Marena recently earned her Master of Arts degree in Social Justice & Human Rights & primarily explores social justice issues in the production & consumption of popular mass media. You may find her creating fanworks, testing her hand-eye coordination with beadweaving, flailing over her fictional faves, reading everything from fanfic to theory texts, or watching low budget sci-fi. You can find her writing on Marena ni yukyats.

2 replies on “Thor: The Dark World – The Good, the Bad, and the Fascinating”

I liked it, a lot. Maybe even more than the entirety of Thor 1 because the tempo was higher and everything clicked a little bit together. I agree with you on Malekith being a sloppy, no background villain and when I heard that it was most of his scenes that ended up on the floor ..disappointing. As I told my boyfriend: he wants to keep things the way they are and this makes him the most Villain of Villains? (okay, he should keep it to just his own planet, but still).

I’m still flabbergasted with how little Jane does (she’s a bloody scientist why isn’t she DISCOVERING everything) and may wrote a frustrated little piece of fanfic about it. I also still don’t believe in her and Thor being star-crossed lovers because all of it is so blah.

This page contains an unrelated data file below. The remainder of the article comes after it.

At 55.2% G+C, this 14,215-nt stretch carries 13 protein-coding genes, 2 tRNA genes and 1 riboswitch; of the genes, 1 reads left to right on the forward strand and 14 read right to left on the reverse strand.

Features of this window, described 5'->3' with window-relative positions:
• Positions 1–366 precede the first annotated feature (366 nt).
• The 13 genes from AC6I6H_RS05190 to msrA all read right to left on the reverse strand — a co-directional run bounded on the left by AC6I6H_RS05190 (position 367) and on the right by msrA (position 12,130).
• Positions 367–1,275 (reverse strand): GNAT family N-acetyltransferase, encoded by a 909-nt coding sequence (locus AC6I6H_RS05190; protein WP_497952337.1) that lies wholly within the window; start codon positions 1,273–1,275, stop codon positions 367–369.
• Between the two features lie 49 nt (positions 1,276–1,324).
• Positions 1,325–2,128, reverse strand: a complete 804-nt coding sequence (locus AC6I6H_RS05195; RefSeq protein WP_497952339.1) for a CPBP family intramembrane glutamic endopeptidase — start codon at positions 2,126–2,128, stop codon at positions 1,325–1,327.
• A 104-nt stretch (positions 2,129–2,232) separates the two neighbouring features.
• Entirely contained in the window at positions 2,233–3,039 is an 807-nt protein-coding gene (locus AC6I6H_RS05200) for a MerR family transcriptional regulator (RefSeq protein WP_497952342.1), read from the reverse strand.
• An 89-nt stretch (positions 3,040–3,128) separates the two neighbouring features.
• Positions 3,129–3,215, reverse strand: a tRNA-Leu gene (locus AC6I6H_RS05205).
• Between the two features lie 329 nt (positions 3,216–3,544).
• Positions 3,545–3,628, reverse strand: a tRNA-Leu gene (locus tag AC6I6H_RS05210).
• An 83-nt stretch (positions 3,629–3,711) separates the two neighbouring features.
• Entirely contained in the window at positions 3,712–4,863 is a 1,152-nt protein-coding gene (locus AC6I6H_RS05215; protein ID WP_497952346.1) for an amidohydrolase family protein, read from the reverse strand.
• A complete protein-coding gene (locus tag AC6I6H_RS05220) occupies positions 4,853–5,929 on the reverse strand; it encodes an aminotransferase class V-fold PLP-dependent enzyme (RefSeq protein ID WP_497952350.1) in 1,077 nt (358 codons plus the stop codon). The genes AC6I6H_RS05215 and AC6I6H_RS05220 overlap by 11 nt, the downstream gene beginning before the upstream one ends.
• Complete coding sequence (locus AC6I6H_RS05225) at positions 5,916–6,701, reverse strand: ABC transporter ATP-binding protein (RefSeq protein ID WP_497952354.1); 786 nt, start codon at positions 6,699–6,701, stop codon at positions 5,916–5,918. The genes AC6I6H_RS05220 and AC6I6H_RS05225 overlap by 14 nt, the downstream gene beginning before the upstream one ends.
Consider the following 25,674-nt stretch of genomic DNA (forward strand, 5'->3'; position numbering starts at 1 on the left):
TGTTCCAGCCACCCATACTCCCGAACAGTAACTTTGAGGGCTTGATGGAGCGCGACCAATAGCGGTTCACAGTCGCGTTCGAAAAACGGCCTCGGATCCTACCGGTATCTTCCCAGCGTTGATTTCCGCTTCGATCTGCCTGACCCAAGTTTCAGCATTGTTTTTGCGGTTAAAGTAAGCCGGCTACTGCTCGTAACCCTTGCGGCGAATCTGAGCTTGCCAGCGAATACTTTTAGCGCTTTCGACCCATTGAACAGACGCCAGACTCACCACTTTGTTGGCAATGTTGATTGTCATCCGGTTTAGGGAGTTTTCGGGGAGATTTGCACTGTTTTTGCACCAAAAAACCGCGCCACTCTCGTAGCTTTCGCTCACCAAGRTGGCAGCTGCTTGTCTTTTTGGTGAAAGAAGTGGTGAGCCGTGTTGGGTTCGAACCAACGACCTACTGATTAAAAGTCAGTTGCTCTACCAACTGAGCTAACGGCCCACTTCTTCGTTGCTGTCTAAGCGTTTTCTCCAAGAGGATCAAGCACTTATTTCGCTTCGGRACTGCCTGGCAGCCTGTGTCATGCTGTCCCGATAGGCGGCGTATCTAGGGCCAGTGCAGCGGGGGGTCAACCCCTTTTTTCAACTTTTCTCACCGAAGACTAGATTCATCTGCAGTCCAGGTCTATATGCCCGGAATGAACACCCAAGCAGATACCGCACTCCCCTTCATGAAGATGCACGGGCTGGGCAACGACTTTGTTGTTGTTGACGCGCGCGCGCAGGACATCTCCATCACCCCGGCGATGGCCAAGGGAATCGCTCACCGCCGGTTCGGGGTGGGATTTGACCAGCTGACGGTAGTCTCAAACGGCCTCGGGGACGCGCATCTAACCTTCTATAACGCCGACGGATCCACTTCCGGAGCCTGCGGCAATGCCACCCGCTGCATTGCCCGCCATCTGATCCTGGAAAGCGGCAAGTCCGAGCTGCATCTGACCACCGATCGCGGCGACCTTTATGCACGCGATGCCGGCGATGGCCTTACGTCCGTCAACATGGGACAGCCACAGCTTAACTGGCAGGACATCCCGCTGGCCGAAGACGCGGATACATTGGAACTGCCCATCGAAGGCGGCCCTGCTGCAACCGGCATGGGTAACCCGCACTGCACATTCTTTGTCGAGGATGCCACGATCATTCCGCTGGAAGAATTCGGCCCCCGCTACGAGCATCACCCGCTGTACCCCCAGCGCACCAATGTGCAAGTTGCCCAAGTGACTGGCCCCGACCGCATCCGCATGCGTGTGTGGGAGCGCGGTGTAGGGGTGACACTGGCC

Hogun and Frigga were painfully obvious and could have easily been fixed. Put one of the dark elves battles on his world and let us see him ride first into battle. Frigga used another hallucination and is struck but alive (just like Loki does, numerous times). Tadaa, easy as abc.

I liked it better than the first Thor in a lot of ways too, at least in terms of pacing. I also tend not to enjoy the “fish out of water” schtick, and there was a lot of that in the first film.

I agree; Malekith was very underdeveloped, and I’m hoping we’ll get some of the deleted scenes in a blu-ray release. But, his whole arc would’ve been helped by keeping those scenes in the film even if it ran a little longer or meant moving around some other things. I really liked him from what little we got, but he was ultimately not the Big Bad I craved.

YES to Jane having so little do to! Jane is an astrophysicist in the MCU; she couldn’t have helped pilot the ship? Or fudge around with Asgardian technology or…anything but being sidelined for a good chunk of the film. I mean, she was able to do SOME things at the very beginning and very end, but even then it was so little relative to many of the others. And, yeah. I mean, I bought them a little more this film than last film, but I really and truly do not give even kind of a crap about their love story. It just doesn’t…click for me for whatever reason.

And, BOOM, you just fixed what the writers did with Hogun and Frigga and made the film much less racist and sexist in two sentences. Sigh. I spent a good chunk of the film saying to myself and my roomie, “I will never forgive the writers for this.”

But, yeah, overall I enjoyed it and will likely purchase it when it hits the shelves. I want a ton of special features!